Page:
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Can Childhood Trauma Shorten Your Life?

Doctors may be overlooking a significant risk factor in disease.
 
 
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A man, 50, begins to experience shortness of breath and aching chest pains. He goes to his doctor, who diagnoses him with coronary heart disease, the leading cause of death in the United States. A year later the man has a heart attack and dies. Yet he had none of the risk factors associated with heart disease. So how did he get it?

The Framingham Heart Study, a long-term cardiovascular study on the residents of Framington, Massachusetts which ran from 1948 to the early 2000s, found that almost 90 percent of those with coronary heart disease have one of five recognized risk factors—smoking, high cholesterol, high blood pressure, obesity, diabetes, and physical inactivity. This information equipped doctors to provide preventive healthcare for heart failure by steering patients away from these risky or unhealthy behaviors.

The man above is hypothetical, but he's representative of 10 percent of Americans who die of coronary heart disease yet have none of the risk factors. Some of these people may, however, have something else in common: childhood trauma.

Dr. Vincent Felitti spoke about childhood trauma to an audience of therapists at the EMDR International Association's annual conference this year. (EMDR is an unconventional but increasingly popular treatment for childhood trauma.) “Not everyone is interested in serving out a full life sentence,” he said, referring to a life altered by an indelible childhood experience.

Over the past 18 years, Felitti and his professional partner, Dr. Robert Anda, have been researching the effects of adverse childhood experience (ACE) on long-term physical health. A researcher with the Centers for Disease Control, Felitti is the co-principal investigator of the Adverse Childhood Experiences Study that points to correlations between a person's ACE and his or her life expectancy and proclivity for certain diseases.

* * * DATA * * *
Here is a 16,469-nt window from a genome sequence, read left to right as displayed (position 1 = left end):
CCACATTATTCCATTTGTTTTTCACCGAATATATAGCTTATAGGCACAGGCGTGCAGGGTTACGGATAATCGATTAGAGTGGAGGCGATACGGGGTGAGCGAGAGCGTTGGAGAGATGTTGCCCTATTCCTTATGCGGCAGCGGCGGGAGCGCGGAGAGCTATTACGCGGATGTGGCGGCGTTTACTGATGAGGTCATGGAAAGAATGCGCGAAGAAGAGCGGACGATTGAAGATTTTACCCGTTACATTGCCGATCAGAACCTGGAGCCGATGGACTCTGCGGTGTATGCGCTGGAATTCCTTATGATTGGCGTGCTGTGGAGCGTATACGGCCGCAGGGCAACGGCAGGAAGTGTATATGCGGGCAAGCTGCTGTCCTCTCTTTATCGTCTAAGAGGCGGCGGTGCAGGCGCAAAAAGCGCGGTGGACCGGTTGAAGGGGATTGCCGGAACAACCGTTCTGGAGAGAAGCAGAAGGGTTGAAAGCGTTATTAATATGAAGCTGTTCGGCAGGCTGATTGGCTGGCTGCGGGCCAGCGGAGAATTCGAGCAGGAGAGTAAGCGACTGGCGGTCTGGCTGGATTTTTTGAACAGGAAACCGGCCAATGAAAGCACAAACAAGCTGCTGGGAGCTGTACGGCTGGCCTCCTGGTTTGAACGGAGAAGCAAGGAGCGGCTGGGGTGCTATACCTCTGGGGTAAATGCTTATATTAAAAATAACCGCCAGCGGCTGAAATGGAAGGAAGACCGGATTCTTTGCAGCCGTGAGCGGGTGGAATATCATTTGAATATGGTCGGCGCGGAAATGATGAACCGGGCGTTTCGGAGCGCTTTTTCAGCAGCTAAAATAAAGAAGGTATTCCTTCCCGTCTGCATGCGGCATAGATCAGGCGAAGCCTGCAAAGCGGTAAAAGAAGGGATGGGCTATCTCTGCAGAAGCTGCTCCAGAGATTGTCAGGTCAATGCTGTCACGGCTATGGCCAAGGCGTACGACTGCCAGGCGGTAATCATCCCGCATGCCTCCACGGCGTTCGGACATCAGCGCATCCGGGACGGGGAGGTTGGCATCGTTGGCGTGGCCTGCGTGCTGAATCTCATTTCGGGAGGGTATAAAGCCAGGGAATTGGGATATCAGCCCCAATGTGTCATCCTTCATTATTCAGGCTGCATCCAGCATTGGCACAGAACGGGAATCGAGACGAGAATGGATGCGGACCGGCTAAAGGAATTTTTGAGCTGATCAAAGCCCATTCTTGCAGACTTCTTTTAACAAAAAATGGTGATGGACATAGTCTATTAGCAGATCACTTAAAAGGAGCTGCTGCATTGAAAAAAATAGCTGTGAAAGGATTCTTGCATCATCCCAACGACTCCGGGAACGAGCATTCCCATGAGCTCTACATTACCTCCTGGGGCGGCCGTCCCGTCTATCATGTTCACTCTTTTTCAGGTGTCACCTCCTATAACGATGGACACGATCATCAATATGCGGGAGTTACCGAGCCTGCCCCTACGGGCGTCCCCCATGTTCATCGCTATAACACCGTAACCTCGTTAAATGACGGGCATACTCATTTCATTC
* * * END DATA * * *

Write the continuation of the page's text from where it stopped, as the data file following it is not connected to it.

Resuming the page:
“When we looked at the 10 percent of patients dying of coronary heart disease without the recognized risk factors, we found that their ACE score explained it,” Felitti told AlterNet.

But the correlation may not stop with heart disease. Felitti's research has found correlations between ACE and cancer, pulmonary fibrosis, and sundry autoimmune diseases, among other biomedical diseases.

The ACE Study

In the early 1990s, Felitti and Anda designed an extensive questionnaire regarding individuals' personal history that they sent to members of Kaiser Permanente’s Department of Preventive Medicine in San Diego. Felitti established the department in 1975. Researchers have conducted detailed medical evaluations of approximately 58,000 adults every year.

The questionnaire asked respondents about eight categories of “adverse childhood experience” that included substance abuse in the household, parental divorce, sexual molestation, physical abuse, emotional neglect, or having a family member in prison. In designing the study, Felitti wanted to answer two questions: “Are major issues of childhood traumatic life experience common in a general population and if so how does it play out over time?”

Between 1995 and 1997, Felitti and Anda collected around 17,421 completed questionnaires—a 71 percent response rate of the initial 26,000 they contacted.

The demographic of the sample was characterized as mostly middle- to upper-middle-class: 74% had attended college; 69% were Caucasian; and the average age was 57.

For each category of trauma a patient had experienced, the doctors assigned one point that went toward the patient's overall ACE score. Of the over 17,000 respondents, one-third had an ACE score of zero; more than 25 percent had been beaten and another quarter had grown up in a house where alcoholism or drug use was present; one-sixth of the sample had an ACE score of four or higher.

The team of researchers then compared the respondent's ACE scores to their medical history and outcomes.

 
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